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Symmetry.jpg

Butterfly Boards
are two-dimensional arrays (typically of various history counters for each color), indexed by the from- and to-square coordinates of (valid and likely quiet) moves, which appear inside the search. Those counters can then be used for move ordering as mentioned in the history heuristic, or to decide about late move reductions and history leaf pruning. Another application is a kind of killer- or refutation table, to store a refutation of a specific move [1], also base of the countermove heuristic [2] [3].
M. C. Escher, Symmetry [4]

Layout

The size of the array is 4K (64 x 64 = 4096) elements for each color, but the density is poor, since most from- and to-square combinations are illegal moves by the rules of chess. Thus, most entries inside the Butterfly boards are not used. Also, as an additional drawback, from-to coordinates, specially those with distance one, are ambiguous and may be legal for several pieces. For instance e2-e3 might be a rook-, queen-, king- or white pawn-move. However, knight-, rook- and bishop moves are disjoint, queen moves are the superset from rook- and bishop-moves, king-moves the one-distance subset of queen moves, and pawn pushes are subset of rook-moves, while pawn captures and en passant (if stored at all) are subset of bishop-moves.

Therefor some programmers omit the origin from-square, but use piece-type instead for denser 12 x 64 tables with only 3/4K entries - or exclude not only captures, but also pawn pushes and/or king moves. Other programmers have abandoned hashing moves for History Heuristic and LMR, and say that given enough search depth, History counters produce just some random noise [5] .

This is how butterfly boards may be declared in C or C++:
counterType arrWhiteButterfly[64][64]; // from, to -> 4K
counterType arrBlackButterfly[64][64]; // from, to -> 4K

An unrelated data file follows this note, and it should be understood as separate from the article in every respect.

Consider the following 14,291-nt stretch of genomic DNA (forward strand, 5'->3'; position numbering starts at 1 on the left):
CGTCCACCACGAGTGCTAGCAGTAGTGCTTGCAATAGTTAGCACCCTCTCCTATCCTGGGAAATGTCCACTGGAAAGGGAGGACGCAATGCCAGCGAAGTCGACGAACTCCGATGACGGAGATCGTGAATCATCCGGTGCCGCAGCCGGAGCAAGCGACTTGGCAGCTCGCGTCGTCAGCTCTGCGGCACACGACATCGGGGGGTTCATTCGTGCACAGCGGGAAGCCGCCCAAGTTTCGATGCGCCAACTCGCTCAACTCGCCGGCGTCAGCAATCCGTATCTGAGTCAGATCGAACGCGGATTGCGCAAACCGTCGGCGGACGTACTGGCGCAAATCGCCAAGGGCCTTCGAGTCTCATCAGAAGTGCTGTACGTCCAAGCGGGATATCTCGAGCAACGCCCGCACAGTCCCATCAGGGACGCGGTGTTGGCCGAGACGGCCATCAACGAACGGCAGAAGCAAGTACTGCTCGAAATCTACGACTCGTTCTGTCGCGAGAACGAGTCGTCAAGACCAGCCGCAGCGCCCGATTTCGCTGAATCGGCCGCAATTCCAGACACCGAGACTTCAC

or
counterType arrButterfly[2][64][64]; // color, from, to -> 8K

Valid Entries

As mentioned in Influence Quantity of Pieces, there are only 1792 (7/16 of 4K) possible valid moves coordinates, 9/16 of the space in the Butterfly boards is "wasted".
Piece
covers other pieces
#
div 112 (7*16)
Rook
queen, king and pawn pushes
896
8
Bishop
queen, king and pawn captures
560
5
Knight
-
336
3
possible from-to move coordinates
1792
16

The Eponym

The name Butterfly Boards was proposed by Dap Hartmann in 1988, when he introduced the Butterfly Heuristic in the ICCA Journal [6], and the application of a Butterfly refutation table at the Advances in Computer Chess 6 conference in 1990 [7]. Plotting the illegal move coordinates as black cells # inside a 64*64 sheet, seven butterfly shaped pattern appear along the impossible move diagonal (where squares are equal).

The Butterfly

Single Shape

The thorax of the Butterfly is centered by the wraps from one rank (or dependent on the Square Mapping Considerations, one file) to the next one. With 'a1' as square null mapping, and 'd1' as square 3, 'e2' is square 12, the shape indexed by square coordinates looks as follows, covering two wrapped rank "halfs" including their center files, e.g. d1 - e2:
d e f g h a b c d e        d e f g h a b c d e
1 1 1 1 1 2 2 2 2 2        1 1 1 1 1 2 2 2 2 2
#         #           d1   # - - - - # ~ \ | /
  #       # #         e1   - # - - - # # ~ \ |
    #     # # #       f1   - - # - - # # # ~ \
      #   # # # #     g1   - - - # - # # # # ~
        # # # # # #   h1   - - - - # # # # # #
# # # # # #           a2   # # # # # # - - - -
  # # # #   #         b2   ~ # # # # - # - - -
    # # #     #       c2   \ ~ # # # - - # - -
      # #       #     d2   | \ ~ # # - - - # -
        #         #   e2   / | \ ~ # - - - - #
That is why Dap Hartmann called it Butterfly Boards.

Connected Shapes

  • one butterfly spans a 10 square range
  • n butterflies span an 8*n + 2 square range
  • seven butterflies span 58 square range, from 3 (d1) to 60 (e8)
d e f g h a b c d e f g h a b c d e       d e f g h a b c d e f g h a b c d e
1 1 1 1 1 2 2 2 2 2 2 2 2 3 3 3 3 3       1 1 1 1 1 2 2 2 2 2 2 2 2 3 3 3 3 3
#         #                          d1   # - - - - # ~ \ | / ~ # # # \ ~ | ~
  #       # #                        e1   - # - - - # # ~ \ | / ~ # # # \ ~ |